Composites are widely used in different industries due to their ultra-high specific strength and specific modulus. Natural fibers are considered as an alternative to synthetic fibers due to their advantages such as lightweight, biodegradability, low cost, low energy consumption, and abundant availability. The connection between mechanical properties and age factors has guiding significance for the application of bamboo fiber-reinforced composites (BFRC) in outdoor engineering.
In a study published in Journal of the Mechanical Behavior of Biomedical Materials, Prof. LU Yubin's group from Fujian Institute of Research on the Structure of Matter of the Chinese Academy of Sciences designed two different aging tests and explored the interaction between them.
The researchers first obtained bamboo columns by cutting raw bamboo, made the bamboo strips by splitting the bamboo columns with a special knife, and defibered the bamboo strips into coarser bamboo fiber bundles. They focused on extracting bamboo fiber from natural bamboo as a reinforced phase in BFRC and making BFRC sheets by dipping, drying, and hot pressing the coarse bamboo fiber bundles.
Then, the researchers processed the samples into specific specimens for subsequent aging tests and quasi-static mechanical tests. They chose the cold-hot test and the ultraviolet (UV) dry-wet test as representatives of the aging test to account for the natural weathering of raw materials in the open air, and carried out quasi-static experiments to study the mechanical properties of aged BFRC.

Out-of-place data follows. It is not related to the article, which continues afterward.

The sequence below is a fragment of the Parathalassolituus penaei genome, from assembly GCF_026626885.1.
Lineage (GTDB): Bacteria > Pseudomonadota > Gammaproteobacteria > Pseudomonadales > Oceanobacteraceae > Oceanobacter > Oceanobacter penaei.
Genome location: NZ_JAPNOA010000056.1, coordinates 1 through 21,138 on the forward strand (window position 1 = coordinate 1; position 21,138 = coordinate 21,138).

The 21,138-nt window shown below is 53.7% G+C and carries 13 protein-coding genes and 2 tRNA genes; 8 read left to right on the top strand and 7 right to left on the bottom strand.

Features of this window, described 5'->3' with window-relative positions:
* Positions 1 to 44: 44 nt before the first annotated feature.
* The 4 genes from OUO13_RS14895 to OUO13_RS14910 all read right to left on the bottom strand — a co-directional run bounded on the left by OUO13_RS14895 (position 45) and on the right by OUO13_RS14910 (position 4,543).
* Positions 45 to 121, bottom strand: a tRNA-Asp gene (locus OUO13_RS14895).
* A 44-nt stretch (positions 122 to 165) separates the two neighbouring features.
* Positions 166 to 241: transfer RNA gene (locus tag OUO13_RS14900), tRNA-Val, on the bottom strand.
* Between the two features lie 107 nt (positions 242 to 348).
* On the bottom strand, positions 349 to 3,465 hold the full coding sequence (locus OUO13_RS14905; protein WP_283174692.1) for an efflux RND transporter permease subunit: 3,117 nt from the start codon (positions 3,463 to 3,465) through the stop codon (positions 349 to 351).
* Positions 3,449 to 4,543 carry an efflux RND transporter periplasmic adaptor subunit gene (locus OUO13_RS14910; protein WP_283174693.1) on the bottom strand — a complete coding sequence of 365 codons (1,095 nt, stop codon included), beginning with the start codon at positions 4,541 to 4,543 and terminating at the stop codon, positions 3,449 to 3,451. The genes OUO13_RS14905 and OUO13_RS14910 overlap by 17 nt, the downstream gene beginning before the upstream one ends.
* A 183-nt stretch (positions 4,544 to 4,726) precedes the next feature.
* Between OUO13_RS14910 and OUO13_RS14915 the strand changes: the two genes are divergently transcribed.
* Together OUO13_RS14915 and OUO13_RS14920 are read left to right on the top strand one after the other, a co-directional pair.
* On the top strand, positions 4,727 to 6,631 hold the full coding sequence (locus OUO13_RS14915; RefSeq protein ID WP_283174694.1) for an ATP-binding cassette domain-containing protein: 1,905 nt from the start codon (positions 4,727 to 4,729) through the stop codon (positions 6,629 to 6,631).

Besides, the researchers performed mechanical tests on untreated BFRCS, revealing that the BFRC has significant anisotropy. The tensile strength of BFRC paralleled with the axis of the reinforcing fiber is as high as 148.53 MPa, which is 26.47 times greater than the tensile strength of BFRC perpendicular to the axis of the reinforcing fiber. This anisotropy was found to be closely related to the material preparation process.
After understanding the basic properties of the material, the researchers carried out aging tests and quasi-static mechanical tests on the samples. They found that the aging tests have different effects on the mechanical properties of BFRC in different directions. The scanning electron microscopy (SEM) images showed that the effect of the UV dry-wet test on BFRC is more significant than that of the cold-hot test. The SEM images indicated that cracks occurred on the surface of BFRC samples under the UV dry-wet test. The two aging tests had an interactive effect on BFRC, which can reduce the sensitivity of BFRC to a UV dry-wet environment.
This study provides a good reference for predicting the lifetime of BFRC for use in outdoor construction.
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